Aren't All Religions Merely
One may recognize the
differences that exist between various religions but consider them
to be merely different alternatives, just as different roads may all
lead to the same goal. This is true of religious teachings that have
inner values and practices of meditation and Self-realization, but
differ only in outer factors of name and form, like different
enlightenment or Self-realization traditions. We can consider these
to be different approaches to the same Truth. But we also observe
that there are religious teachings which differ in fundamental
values, goals and practices, not merely in superficial names and
forms. These cannot be merely different ways to the same reality.
For example, we can
recognize that there are many different names for fire. Calling fire
by a different name does not mean that one does not understand the
nature of fire. But this is not to say that fire can differ in its
essential nature and qualities, that for some people fire is hot and
for other people it can be cold. While formal differences can be
reconciled, substantial differences cannot. Truth must be the same.
It cannot differ according to the different beliefs and opinions of
Where religious differences
are merely a matter of words or forms, we can recognize a common
truth behind them. If one religion calls the ultimate reality love,
another calls its truth, another calls it the infinite, we can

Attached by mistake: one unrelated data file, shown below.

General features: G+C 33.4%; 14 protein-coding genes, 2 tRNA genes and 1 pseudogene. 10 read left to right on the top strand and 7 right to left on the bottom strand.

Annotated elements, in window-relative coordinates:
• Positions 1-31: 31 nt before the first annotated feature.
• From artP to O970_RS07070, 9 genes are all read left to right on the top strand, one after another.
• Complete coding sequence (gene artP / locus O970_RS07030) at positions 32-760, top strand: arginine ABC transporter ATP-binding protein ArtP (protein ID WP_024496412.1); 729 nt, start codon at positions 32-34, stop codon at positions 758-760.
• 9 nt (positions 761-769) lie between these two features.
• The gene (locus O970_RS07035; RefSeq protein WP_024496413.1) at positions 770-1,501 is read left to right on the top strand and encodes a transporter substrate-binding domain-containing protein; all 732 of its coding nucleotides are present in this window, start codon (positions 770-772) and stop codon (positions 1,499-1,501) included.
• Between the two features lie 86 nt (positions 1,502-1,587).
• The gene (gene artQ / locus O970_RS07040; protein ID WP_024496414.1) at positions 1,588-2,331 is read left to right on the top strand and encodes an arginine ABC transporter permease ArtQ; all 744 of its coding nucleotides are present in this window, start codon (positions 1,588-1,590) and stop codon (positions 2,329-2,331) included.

accept a common reality behind all these formulations. But when
religious teachings have differences of a substantive nature we
cannot accept their varying views as equally true. For example the
law of karma and rebirth leading to bondage or liberation cannot be
equally true as that of sin or salvation leading to heaven or hell,
as the two views are substantially different.
Such views may be reconciled
into lower and higher, or outer and inner truths but they cannot be
given equal validity. This does not mean that we must insist that
only one religious belief is valid but that we must maintain an
inquiry into Universal Truth and find out the real nature of things.
The goal is to discover the Truth of things, not merely to uphold
religion as we know it, which is a very mixed affair, as Truth.
Religion, after all, is an expedient measure to aid us in the
pursuit of truth. It should never be made an end-in-itself.